As part of his 2020 campaign, President Joe Biden promised that he would forgive up to $10,000 in federal student loans per person, leading many students to vote for him.
The Trump administration paused student loan repayments in March 2020 when the COVID-19 pandemic began. Both the Trump and Biden administrations have extended the pause multiple times, most recently extending it until May 2022.
Forgiveness is becoming less likely with the deadline approaching and students continue to be frustrated with how the current administration has not delivered on its promise.
“In the beginning it felt like something very attainable to college students,” said Savhanna Freeman, a sophomore studying sustainability. “Now it's turned into you may or may not get any money from this, even though we've been talking a lot about it.”
The Biden administration has already forgiven $15 billion in student debt to over 675,000 students, specifically those who have been “taken advantage of” by for-profit universities, those with permanent disabilities, and others in the Public Service Loan Forgiveness program.
However, the $15 billion is only a small fraction of the estimated $1.75 trillion that Americans owed in student loans in 2021. Biden’s forgiveness thus far has also only affected about 1.6% of the 43.4 million borrowers nationally.
Henry Thomson, a political economist and assistant professor at ASU's School of Politics and Global Studies, said it is more difficult to forgive student loans than it seems. He said that increased student loans lead to higher tuition prices, and that tuition prices may increase if debts are forgiven.
"(Students would) be given a signal to take out even bigger loans, and the assumption that they're not going to pay in the end and the government is going to pay for them could actually have the effect of driving up the tuition inflation even more," Thomson said.
At public universities, in-state tuition and fees have increased by 211% over the past 20 years and out-of-state tuition and fees have risen 171%, according to U.S. News and World Report.
On Friday, ASU President Michael Crow proposed a 2.5% increase in tuition for on-campus resident students, a 4% increase for non-resident students and a 5% increase for international students for the 2022-23 academic year.
Michaela Schillinger, a sophomore studying political science, is frustrated with the government’s lack of action on its promise. She thinks the Biden administration may lose young voters as a result.
“I think that Biden probably got a good amount of supporters because we thought that he had a better chance against Trump, and he was promising this student loan debt (forgiveness) so overall, I just think it is extremely disappointing,” Schillinger said. “I'm super happy for the people who are getting their student loan debt canceled as that is very much needed. It's just very saddening. I am angry."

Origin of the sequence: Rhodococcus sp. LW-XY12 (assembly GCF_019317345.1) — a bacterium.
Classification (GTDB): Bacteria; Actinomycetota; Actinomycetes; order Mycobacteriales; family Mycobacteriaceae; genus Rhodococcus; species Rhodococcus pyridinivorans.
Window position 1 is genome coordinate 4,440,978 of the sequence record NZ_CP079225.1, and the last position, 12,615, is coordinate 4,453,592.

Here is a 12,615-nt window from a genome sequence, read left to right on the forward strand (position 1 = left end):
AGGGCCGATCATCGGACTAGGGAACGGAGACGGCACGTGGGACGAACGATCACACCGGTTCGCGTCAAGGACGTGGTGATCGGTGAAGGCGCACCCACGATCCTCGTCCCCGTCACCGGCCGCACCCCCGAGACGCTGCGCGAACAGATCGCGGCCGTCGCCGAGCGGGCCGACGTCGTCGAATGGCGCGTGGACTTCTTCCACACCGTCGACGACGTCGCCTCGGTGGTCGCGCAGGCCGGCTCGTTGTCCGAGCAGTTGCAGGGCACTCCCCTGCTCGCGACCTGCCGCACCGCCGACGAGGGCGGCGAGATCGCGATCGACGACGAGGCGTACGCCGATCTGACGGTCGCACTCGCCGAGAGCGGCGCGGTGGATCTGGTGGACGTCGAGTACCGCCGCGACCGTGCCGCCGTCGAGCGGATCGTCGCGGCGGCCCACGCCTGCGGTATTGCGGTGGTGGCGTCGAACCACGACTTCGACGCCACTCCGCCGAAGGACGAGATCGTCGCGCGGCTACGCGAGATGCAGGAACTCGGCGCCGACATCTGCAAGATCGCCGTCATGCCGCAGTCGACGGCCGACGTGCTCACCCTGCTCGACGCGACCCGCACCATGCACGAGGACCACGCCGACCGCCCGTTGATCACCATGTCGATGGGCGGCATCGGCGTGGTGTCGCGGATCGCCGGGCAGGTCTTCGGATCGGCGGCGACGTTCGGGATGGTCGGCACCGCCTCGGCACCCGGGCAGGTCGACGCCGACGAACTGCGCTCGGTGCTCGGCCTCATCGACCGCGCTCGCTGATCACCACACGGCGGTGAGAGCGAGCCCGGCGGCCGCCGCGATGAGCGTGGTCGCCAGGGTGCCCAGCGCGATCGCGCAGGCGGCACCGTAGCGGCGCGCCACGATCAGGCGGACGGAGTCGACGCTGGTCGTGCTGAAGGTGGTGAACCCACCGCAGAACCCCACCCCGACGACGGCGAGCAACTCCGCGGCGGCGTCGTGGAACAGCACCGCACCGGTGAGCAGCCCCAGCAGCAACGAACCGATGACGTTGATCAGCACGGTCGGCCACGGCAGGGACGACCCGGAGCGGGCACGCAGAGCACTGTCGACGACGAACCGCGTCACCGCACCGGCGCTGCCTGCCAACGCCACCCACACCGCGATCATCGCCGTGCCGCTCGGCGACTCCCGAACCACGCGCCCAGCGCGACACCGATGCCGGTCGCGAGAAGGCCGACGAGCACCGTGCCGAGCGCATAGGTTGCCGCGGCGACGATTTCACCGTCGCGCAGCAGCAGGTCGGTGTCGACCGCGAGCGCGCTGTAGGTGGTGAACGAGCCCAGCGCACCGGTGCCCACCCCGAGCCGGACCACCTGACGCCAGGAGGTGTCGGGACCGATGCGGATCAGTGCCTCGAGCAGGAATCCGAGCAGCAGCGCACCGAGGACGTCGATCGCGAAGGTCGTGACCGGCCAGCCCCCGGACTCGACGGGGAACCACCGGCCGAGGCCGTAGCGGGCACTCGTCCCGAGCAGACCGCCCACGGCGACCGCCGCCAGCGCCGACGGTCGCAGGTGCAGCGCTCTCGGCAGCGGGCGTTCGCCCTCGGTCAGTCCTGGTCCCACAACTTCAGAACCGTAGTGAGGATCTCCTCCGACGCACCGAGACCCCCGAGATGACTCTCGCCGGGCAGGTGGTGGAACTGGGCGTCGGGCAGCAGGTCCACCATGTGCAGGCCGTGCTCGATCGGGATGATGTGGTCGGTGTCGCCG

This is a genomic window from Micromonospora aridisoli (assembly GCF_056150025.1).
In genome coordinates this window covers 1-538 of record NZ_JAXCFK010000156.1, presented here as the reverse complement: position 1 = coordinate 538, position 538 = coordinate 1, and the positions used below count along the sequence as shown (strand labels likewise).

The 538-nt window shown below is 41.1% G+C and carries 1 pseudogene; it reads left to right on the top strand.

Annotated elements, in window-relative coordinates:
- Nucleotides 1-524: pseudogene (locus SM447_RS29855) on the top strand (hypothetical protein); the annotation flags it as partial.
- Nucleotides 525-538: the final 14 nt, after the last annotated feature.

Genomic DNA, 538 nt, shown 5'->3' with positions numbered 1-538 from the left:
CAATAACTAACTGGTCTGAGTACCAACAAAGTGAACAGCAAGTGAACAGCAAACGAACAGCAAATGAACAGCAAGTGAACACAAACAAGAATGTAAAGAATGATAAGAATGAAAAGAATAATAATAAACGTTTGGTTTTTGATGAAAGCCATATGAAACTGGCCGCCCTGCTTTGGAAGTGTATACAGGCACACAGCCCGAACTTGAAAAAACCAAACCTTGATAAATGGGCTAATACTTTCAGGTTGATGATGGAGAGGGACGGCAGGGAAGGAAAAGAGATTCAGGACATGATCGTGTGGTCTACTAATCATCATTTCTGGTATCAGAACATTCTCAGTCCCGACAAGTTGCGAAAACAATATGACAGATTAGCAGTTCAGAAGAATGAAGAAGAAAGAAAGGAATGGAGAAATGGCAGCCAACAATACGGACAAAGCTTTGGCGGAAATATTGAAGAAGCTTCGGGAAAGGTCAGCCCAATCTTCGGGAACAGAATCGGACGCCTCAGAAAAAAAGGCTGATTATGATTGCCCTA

Despite the slight progress the Biden administration has made, students like Freeman are not hopeful that they will see any loan forgiveness in the near future.
“I just asked around, and no one is hopeful or really believes that there's going to be any change with the student loan debt and all of the things that (Biden) has said in the past just feel empty,” Freeman said.
Dennis Hoffman, an economics professor at ASU, said certain people should benefit from forgiveness of loans, like those who went to for-profit universities, but he thinks that it would be difficult to satisfy the multiple sides of the issue from a political perspective.
“It is a political challenge,” Hoffman said. “I think there are some fiscal conservatives that are going to worry about the costs. There's a lot more complexity to this than just thinking about signing a piece of paper and moving on.”
Hoffman said that some of the complexity comes from people who have paid off their debt either partially or in full and could potentially take exception to a newer generation having their loans forgiven.
Student loans take an average of 20 years to fully repay, according to the Education Data Initiative. Hannah Guillermo, a sophomore studying finance, is attending ASU on student loans and worries about her long-term future.
“You're either on scholarship or taking out loans and like sometimes the loans, they do help, but it’s a lot because you're paying for the next 10 to 15 years of your life,” Guillermo said.
Biden recently hinted at extending the loan payment pause past May 2022. For students like Freeman, this is not enough, and it could hurt Biden politically.
"It's just pushing people's frustration with him not canceling the debt closer to the midterm elections, a time where he really needs support," Freeman said.
Shane Brennan is a politics reporter at State Press. He also works for Cronkite News and Blaze Radio.